• Anon, I wish that you and Hedges would take your own advice and remember history about civil liberties in the US. I DO remember the McCarthy era, and during Vietnam when there were massive violations of freedoms. Then since you were obviously not involved in the Civil Rights movement, you have no memory of the state sponsored murders, mass incarcerations, and state sponsored terrorism that is FAR worse than ANYTHING we have now. There are so many daily items of oppression that were a fact of life back then that I do not have time to list all of them. In fact, compared to back then, we are FAR better off. While I disagree with most of the state snooping being done, it is relatively benign compared to the past when a person would be sent to prison for their politics and lawful activity. In many states the authorities were free to murder their political opponents and did. When you can show me a similar plethora of crimes on the part of the states or government, then I and most Americans will do what is needed.

      Just because you don’t win an election or your candidate or program does not win, does NOT mean there is a dictatorship. Let the rightwing nuts play that idiotic game.

      • randyjet wrote: “While I disagree with most of the state snooping being done, it is relatively benign compared to the past when a person would be sent to prison for their politics and lawful activity. In many states the authorities were free to murder their political opponents and did.”

        I wish you would explain what you mean. Give us some specifics. Name political prisoners of the U.S. who did not engage in unlawful activity, such as throwing rocks, trespassing, engaging in sit-ins, stirring up violent riots which destroyed property and maimed people, engaged in smoking illegal substances, public nudity, etc. Who was ever imprisoned simply for their political views? Name the political opponents who were murdered. Some of us apparently are not as old as you, and we are grossly ignorant of these incidents that you seem to assume we know about.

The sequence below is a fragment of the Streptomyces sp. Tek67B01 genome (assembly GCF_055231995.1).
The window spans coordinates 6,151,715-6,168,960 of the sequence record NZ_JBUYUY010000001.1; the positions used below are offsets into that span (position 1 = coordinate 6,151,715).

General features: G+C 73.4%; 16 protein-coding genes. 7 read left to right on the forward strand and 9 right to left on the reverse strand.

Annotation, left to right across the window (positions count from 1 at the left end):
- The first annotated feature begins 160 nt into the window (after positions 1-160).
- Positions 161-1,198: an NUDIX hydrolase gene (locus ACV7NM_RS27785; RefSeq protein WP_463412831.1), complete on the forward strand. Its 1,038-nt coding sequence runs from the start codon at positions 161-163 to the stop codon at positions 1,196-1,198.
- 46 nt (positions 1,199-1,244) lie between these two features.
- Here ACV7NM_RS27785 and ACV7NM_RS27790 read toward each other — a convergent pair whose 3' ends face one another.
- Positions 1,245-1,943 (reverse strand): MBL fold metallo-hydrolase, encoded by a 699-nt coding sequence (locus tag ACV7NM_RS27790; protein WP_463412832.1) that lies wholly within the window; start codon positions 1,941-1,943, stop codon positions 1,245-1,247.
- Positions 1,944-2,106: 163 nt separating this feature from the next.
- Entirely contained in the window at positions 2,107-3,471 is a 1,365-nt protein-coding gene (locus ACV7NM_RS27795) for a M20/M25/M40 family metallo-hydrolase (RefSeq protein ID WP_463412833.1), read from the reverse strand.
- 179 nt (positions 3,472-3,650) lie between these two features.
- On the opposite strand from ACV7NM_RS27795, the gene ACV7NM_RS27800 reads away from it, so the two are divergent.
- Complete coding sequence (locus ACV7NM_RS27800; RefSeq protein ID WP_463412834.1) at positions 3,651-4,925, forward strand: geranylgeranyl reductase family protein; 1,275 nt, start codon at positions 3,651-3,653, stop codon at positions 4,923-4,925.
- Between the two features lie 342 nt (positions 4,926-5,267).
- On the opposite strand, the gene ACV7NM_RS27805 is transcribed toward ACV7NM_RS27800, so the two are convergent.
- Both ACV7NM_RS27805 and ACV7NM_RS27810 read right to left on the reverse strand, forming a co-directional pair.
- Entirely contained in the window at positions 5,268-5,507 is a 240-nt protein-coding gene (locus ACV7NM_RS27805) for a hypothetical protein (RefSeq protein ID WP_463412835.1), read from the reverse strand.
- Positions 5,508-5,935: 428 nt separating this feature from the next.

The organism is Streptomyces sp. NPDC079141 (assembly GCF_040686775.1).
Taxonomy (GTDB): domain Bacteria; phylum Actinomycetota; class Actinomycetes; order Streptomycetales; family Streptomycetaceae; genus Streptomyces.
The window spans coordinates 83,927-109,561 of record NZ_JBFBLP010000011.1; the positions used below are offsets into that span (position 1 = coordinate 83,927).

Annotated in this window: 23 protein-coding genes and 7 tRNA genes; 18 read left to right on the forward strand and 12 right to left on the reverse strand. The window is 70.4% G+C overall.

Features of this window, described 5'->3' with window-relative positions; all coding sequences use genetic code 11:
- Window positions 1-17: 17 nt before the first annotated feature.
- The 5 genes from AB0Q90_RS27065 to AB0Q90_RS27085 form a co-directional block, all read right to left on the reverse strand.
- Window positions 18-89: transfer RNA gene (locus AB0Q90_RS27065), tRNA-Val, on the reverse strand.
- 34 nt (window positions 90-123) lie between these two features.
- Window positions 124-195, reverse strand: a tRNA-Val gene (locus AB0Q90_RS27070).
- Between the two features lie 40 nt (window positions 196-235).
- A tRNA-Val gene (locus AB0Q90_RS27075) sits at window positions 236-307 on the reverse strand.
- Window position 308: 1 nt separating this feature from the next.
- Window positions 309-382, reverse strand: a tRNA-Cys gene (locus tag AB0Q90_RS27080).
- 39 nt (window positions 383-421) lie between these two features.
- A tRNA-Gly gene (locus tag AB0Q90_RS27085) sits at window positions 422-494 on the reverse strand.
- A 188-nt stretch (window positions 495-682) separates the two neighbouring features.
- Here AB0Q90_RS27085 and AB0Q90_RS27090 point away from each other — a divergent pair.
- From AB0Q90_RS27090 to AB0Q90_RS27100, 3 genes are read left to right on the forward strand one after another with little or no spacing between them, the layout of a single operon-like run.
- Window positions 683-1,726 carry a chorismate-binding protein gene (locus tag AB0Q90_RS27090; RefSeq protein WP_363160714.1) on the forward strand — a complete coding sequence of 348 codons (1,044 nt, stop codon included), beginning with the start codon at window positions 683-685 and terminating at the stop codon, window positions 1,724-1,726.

• david it is hard to believe that you are so ignorant of US history. To start with relatively recent history meaning WWII and after. The Smith Act was applied to the leading members of the Socialist Workers Party in which they went to prison for their politics. Then after the beginning of the Cold War over 50 members of the CPUSA went to prison for the same “crime”, and a couple of them were executed with the collusion of the prison authorities. The SCOTUS later ruled most of that act unconstitutional and no further charges were brought. Then during Vietnam, you are ignorant of the trial of Dr. Spock, the baby doctor not of the Enterprise and Sloan Coffin for making anti-war speeches advocating resistance to the war and the draft. The political opponents who were murdered are too numerous to mention, especially in the south. One of the best known is Medgar Evers who the Jackson airport is now named after, which I really appreciate since I fly into Jackson and it gives me GREAT satisfaction. There were literally thousands in that category. Then there is one of my own union, Karen Silkwood who was murdered by persons unknown.